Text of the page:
The South African mining companies say they are taking action, with Mark Cutifani, chief executive officer of Anglo American which holds big mining firms in South Africa, saying in 2019 that the company is now working on technologies expected to significantly decrease the volume of waste material produced from mines. These technologies leave less waste, allow for de-watering of tailings and offer energy options as well as water usage reductions.

In South Africa, there are growing calls for the cleaning up of the high risk tailings dams so that the waste can be re-processed and used to fill up mined out operations, thereby reducing environmental hazards. This is an approach that experts believe can help preserve natural water bodies by removing the contaminated tailings material.

“We can reduce the volume of waste and the toxicity of waste by using new technology available to us. The old days of closing and grassing over are unsustainable; we need to transition from one form of economic activity directly to another,” says Nikisi Lesufi, senior executive environment, health and legacies at the Minerals Council South Africa.

Eh-eh Cain ....

From your permanent residence on the mountain top, you are now aiming to live somewhere near the moon.

Perhaps you may also be with Prasad who lives somewhere between the sun and the moon.

That was mimicking the poster we had here who loved to use caps in his posts.

Last edited by cain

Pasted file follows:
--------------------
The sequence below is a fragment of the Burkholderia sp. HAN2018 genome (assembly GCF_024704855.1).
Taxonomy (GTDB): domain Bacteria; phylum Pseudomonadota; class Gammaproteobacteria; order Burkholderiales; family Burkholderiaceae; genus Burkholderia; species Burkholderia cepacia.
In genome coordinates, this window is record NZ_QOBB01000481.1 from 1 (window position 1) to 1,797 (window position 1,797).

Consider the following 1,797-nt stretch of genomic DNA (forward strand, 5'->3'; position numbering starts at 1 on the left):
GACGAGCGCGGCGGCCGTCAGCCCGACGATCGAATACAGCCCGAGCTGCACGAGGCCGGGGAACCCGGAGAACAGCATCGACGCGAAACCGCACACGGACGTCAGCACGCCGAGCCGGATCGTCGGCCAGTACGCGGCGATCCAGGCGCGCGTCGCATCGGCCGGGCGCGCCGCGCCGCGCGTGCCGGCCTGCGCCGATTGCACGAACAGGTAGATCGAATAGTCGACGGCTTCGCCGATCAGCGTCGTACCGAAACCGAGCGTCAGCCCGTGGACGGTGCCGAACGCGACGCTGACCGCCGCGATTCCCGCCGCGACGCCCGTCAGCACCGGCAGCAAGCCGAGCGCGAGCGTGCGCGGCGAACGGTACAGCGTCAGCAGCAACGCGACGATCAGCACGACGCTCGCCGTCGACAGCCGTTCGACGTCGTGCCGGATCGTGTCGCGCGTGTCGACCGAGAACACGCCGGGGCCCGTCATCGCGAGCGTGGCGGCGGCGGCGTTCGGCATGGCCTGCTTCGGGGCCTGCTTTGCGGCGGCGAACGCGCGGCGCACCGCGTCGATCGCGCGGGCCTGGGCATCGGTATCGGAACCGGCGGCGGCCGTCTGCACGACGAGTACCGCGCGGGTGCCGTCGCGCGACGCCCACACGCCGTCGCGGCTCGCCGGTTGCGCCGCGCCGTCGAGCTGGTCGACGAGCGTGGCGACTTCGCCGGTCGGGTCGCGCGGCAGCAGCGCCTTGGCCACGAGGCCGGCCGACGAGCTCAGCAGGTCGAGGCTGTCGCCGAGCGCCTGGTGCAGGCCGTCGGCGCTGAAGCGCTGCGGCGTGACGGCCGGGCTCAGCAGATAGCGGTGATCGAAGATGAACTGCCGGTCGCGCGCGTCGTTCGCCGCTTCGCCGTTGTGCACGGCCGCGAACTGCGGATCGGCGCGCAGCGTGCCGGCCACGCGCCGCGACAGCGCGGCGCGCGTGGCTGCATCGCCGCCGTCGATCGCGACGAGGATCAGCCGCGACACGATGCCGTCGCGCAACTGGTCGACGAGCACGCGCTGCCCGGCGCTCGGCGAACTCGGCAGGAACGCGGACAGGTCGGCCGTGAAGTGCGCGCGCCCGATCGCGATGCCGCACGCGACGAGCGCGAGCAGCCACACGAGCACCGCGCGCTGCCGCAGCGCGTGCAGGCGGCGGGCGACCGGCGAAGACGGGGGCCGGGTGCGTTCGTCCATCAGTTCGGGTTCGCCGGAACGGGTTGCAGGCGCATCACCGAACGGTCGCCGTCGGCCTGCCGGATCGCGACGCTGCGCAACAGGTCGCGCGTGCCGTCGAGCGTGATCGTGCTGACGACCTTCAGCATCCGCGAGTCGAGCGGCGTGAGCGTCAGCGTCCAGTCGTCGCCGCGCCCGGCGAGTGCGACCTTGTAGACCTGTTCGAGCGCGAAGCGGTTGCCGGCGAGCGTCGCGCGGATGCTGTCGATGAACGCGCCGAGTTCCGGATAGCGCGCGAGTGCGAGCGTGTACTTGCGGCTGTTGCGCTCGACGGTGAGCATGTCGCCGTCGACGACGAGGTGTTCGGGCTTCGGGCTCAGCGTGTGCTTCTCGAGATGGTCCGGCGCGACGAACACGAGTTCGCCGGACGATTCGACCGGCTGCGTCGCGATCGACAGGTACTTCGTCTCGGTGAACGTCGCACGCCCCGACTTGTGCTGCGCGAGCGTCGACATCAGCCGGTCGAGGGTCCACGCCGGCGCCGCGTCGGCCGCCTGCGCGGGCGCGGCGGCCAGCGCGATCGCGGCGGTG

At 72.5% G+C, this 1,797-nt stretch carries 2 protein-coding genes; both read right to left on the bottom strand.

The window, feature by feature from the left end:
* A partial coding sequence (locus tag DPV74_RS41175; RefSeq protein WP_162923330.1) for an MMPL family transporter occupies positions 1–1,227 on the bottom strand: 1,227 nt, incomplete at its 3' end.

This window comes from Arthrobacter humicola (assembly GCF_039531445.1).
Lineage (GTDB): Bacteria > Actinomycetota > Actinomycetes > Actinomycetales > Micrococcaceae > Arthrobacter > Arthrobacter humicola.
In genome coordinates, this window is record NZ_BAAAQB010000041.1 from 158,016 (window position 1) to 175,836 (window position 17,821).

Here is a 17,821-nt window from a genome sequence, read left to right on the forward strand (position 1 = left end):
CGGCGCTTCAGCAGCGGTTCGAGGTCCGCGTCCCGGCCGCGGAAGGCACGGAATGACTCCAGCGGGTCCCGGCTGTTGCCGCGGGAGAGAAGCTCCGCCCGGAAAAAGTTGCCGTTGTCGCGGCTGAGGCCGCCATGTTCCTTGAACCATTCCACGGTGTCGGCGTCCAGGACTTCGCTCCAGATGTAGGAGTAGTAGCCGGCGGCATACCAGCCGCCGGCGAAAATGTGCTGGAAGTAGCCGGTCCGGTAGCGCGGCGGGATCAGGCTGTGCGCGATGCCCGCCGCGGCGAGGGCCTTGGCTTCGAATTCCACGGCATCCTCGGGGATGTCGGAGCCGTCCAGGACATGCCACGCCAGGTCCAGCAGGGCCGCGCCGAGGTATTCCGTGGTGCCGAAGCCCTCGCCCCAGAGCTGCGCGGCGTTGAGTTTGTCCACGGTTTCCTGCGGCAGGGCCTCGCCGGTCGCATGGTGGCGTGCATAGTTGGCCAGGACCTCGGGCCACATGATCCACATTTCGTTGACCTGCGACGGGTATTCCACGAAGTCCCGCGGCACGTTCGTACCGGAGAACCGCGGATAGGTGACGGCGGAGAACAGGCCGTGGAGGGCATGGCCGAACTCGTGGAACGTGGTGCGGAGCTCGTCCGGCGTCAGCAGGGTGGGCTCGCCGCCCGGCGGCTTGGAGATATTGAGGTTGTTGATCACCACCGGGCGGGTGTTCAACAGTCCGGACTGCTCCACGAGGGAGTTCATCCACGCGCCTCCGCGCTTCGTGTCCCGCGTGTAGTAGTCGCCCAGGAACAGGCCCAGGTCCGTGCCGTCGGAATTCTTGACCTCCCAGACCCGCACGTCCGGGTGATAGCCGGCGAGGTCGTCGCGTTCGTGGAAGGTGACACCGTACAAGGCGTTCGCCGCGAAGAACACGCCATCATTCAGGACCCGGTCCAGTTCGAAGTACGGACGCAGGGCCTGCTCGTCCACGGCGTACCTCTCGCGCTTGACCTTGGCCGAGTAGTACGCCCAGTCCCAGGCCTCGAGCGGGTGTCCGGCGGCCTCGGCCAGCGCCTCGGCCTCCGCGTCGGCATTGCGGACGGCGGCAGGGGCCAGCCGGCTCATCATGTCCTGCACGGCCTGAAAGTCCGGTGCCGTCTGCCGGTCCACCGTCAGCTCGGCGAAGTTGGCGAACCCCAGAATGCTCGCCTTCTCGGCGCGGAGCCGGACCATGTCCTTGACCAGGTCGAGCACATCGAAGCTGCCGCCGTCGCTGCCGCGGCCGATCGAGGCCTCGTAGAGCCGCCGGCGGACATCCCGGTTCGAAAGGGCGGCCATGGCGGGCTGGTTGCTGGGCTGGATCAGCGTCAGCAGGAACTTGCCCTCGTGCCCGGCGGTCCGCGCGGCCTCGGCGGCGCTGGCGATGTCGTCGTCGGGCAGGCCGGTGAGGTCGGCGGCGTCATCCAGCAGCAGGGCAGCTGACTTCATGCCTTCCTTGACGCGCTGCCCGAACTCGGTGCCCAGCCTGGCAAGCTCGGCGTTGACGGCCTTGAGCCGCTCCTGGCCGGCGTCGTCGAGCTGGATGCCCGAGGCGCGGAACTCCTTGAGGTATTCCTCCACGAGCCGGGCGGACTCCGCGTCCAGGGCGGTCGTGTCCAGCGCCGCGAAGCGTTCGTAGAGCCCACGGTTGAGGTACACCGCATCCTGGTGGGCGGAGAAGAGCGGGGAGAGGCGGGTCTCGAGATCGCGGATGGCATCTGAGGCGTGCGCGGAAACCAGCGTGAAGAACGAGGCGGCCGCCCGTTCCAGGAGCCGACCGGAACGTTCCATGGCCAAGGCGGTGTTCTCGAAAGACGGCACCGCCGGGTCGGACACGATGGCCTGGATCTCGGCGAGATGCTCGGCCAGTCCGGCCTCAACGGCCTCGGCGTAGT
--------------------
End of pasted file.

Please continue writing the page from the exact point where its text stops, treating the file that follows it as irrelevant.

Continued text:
Another instance of the Chinese sucking the life out of Guyana. Neither the PPP or the Coalition seems interested in protecting the citizens from these predators. That they can walk into our country and treat our folks like shit angers me. Especially in a day and age when industry demand for things like manganese are on the rise.

Manganese mining at Mathews Ridge has to be deep now. The South Africans already took out the manganese close to the surface. Going deeper meant investment of much more money and both Burnham and Jagan were against South African Apartide (spelt wrong on purpose) so they left Guyana. Now only the Chinese are interested in investing their money in manganese mining there because they are counting on cheap labor to do the mine work as they go deeper to extract the manganese.

Last edited by Ali Khan Azad

Why are the Chinese in Guyana extracting manganese? The Chinese have figured out that manganese is an essential metal for future technology. They are trying to corner the Manganese market before the explosion in demand hits.  That means they are in control of most manganese mines in the world.